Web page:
System: Spirit of the Century / Fate 3.0 (www.evilhat.com/?spirit or www.faterpg.com)
Hack Type: Genre Mod / Alternate Mechanics
One of the things that comes up a lot on the Fate Yahoo group is how to handle the phases of Fate character creation differently than Spirit of the Century does, either because someone wants to use the system for a different genre and requires different baseline assumptions, or because they're not fond of lifepath-type constructs, or whatever. So I've had one method in my head for a while, mainly coming from jealousy at Primetime Adventures, in the way that you can go ground-up from concept to play in a single session, or sooner if you have the time.
In this method, as opposed to centering the phases around events in your character's life, you center them around the different "categories" of aspects that are in the Spirit of the Century rulebook. To briefly summarize, they are:
* Phrase - Delineates something significant or unique about the character, be it a personality trait, inherent trait, belief or conviction, behavior, social/professional status, whatever. In this post, I'm going to rename that category description, because that's what those aspects primarily do. ("Strong as an Ox", "Follows the Pirate's Code", "Wealthy Beyond Avarice")
* Person/Prop - Delineates an important connection of the character, be it to another NPC, another PC, an organization or cause, a special or sentimental piece of equipment... some entity outside of the character, in the game's setting. I'm going to condense these also, and call them connection aspects, because that's what they do. ("My Sick Mother", "Excalibur", "The King's Ear")
* Story - Suggests a source for stories involving that character, and usually are synonymous with connections, but not always. These are the primary tools the GM uses for coming up with scenario material. Can be very similar to Issues from Primetime Adventures. ("Hunted by the Mob", "My Lost Sister", "Fated to Confront Ultimate Evil")
* Situation - Suggests a source for scenes involving that character, and are usually synonymous with descriptions, but not always. You can look at the difference between story and situation aspects as the difference between "why" and "what" in terms of your adventure - situation is what's happening, story is why it's happening. ("Nick of Time", "Brunt of a Joke", "Unlucky in Love")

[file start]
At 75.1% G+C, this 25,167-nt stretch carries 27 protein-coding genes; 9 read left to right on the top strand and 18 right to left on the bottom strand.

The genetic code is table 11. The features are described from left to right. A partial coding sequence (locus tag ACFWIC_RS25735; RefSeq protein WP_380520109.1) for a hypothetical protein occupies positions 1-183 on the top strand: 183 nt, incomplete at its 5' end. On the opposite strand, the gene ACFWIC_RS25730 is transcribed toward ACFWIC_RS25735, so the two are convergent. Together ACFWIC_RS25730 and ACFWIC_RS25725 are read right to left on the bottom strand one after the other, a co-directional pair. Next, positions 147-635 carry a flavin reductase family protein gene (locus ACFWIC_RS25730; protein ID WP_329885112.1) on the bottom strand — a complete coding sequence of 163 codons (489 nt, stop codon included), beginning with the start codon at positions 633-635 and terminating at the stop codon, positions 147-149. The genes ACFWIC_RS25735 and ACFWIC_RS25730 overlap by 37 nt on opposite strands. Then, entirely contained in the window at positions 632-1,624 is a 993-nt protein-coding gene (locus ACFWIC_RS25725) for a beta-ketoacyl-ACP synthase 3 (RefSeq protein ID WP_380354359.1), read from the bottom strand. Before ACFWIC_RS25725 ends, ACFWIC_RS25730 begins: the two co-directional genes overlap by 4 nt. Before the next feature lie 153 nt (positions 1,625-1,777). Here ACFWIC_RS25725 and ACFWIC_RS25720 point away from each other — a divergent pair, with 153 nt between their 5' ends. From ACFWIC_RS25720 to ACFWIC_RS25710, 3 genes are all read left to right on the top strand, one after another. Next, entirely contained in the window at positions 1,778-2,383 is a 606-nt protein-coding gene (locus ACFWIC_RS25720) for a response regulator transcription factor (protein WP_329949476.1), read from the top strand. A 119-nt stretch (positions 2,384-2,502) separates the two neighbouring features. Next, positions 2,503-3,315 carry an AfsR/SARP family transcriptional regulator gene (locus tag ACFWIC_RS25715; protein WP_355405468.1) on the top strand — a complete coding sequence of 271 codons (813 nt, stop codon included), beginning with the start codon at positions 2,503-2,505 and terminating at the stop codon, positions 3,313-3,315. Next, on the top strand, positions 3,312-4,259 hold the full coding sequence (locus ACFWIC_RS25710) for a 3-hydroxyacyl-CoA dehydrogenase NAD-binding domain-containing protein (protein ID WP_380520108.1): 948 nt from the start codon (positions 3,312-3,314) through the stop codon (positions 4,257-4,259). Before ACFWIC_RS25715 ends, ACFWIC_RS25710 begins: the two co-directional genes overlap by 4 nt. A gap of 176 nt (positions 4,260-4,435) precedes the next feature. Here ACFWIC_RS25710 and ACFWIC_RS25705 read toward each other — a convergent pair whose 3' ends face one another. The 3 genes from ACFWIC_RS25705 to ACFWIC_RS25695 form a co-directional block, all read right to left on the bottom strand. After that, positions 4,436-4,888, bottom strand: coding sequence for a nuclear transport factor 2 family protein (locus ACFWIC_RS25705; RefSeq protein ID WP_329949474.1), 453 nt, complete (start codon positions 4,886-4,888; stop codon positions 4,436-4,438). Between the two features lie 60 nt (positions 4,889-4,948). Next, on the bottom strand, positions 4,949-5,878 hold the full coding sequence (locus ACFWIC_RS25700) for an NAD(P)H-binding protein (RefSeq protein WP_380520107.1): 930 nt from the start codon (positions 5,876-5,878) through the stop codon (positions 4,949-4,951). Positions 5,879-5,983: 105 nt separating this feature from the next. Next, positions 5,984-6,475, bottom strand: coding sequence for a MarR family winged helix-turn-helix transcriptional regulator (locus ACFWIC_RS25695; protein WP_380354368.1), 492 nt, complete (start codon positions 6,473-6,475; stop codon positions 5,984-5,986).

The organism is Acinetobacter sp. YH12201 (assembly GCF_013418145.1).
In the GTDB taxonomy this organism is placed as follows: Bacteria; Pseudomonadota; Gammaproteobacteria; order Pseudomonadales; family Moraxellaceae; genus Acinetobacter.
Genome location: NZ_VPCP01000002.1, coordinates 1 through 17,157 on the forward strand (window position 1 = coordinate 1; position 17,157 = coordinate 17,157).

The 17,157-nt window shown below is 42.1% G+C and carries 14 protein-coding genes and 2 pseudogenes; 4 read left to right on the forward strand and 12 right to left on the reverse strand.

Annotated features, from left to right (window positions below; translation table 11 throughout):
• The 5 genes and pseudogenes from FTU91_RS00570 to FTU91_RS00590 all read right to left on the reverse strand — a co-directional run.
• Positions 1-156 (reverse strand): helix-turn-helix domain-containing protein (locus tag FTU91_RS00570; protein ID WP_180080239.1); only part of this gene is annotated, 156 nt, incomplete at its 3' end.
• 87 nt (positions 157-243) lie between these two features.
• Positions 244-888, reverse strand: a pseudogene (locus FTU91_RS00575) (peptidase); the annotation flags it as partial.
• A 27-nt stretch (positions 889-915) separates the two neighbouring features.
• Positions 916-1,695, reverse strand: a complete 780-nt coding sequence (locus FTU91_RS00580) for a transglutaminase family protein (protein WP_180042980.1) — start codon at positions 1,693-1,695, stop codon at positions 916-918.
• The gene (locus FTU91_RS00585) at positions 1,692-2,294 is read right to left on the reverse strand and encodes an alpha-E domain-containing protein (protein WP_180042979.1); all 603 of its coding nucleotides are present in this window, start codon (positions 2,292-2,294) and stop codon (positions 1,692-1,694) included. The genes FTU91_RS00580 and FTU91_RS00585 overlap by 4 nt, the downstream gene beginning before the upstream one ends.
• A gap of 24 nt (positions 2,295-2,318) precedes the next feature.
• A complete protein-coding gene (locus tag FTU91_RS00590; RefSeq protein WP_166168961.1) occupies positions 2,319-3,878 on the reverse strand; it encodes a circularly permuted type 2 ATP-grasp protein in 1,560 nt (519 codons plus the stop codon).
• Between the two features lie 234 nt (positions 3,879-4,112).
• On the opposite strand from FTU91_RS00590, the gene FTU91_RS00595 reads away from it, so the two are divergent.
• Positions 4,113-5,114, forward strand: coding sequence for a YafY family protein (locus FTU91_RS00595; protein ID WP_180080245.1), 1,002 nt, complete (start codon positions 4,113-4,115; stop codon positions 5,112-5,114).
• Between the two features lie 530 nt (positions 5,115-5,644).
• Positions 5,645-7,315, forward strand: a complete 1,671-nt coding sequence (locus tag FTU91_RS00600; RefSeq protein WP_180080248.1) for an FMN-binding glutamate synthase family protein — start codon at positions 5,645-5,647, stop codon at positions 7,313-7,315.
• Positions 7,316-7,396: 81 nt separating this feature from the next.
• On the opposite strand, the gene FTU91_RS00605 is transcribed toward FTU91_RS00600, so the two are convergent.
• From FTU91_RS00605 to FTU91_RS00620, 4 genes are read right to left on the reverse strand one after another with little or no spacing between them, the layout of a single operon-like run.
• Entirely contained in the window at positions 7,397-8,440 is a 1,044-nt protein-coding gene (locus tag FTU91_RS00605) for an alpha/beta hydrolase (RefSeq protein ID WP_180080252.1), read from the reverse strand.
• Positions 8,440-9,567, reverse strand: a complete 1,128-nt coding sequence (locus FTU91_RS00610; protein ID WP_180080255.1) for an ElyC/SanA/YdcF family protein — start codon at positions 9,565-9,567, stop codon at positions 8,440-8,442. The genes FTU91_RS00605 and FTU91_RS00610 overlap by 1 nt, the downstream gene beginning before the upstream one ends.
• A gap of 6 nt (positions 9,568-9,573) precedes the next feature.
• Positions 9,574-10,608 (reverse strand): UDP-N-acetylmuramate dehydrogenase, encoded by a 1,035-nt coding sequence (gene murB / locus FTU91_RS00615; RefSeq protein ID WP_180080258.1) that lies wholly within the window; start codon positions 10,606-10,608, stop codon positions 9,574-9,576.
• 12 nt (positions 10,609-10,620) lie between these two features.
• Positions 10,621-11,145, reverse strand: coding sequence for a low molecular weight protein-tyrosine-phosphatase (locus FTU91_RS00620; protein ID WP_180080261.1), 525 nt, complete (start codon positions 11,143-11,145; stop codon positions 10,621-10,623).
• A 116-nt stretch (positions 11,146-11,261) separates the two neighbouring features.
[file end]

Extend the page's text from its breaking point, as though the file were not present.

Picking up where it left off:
Keep in mind that these aren't hard and fast categories, and it is very likely that you'll get overlap. "Top FBI Agent" is both a description and a connection, and immediately suggests situation as well. The main reason the categories exist is to break mental blocks and ensure a variety of useful stuff for player and GM on each character.
So, with those in mind, the actual method is pretty simple - each phase involves answering a question about the character, and those answers translate to aspects. So, once you have a strong concept idea in mind, you go over one of the following questions:
* What is the most important stuff we need to know about this character? (Description)
* What connections does the character have - who and what is important to them? (Connection)
* What is the most significant stuff the character is dealing with right now? (Story - remember I said similar to PTA's Issues? There it is.)
* What kind of stuff do you see happening to this character most often? (Situation)
You can do this like in SotC, where each question is a phase and you go round-robin and get input from each player, or you can lay out the four questions in a sort of open forum, letting the players tackle each in whatever order helps inspire ideas the best. As always, much discussion between players and GM is encouraged. Also, in terms of total number of aspects, I'd refrain from assigning a set number you need to come up with per question, and instead just pick a total number you need and mandate that you need at least one for each question. So if you want to do a six aspect game, four are used to answer the four questions, and the last two can put more detail on any one or two questions you want. I'd also refrain from forcing people to have the total number of aspects set before play starts - it's way better to leave a few spaces blank than to have aspects that don't grab you immediately.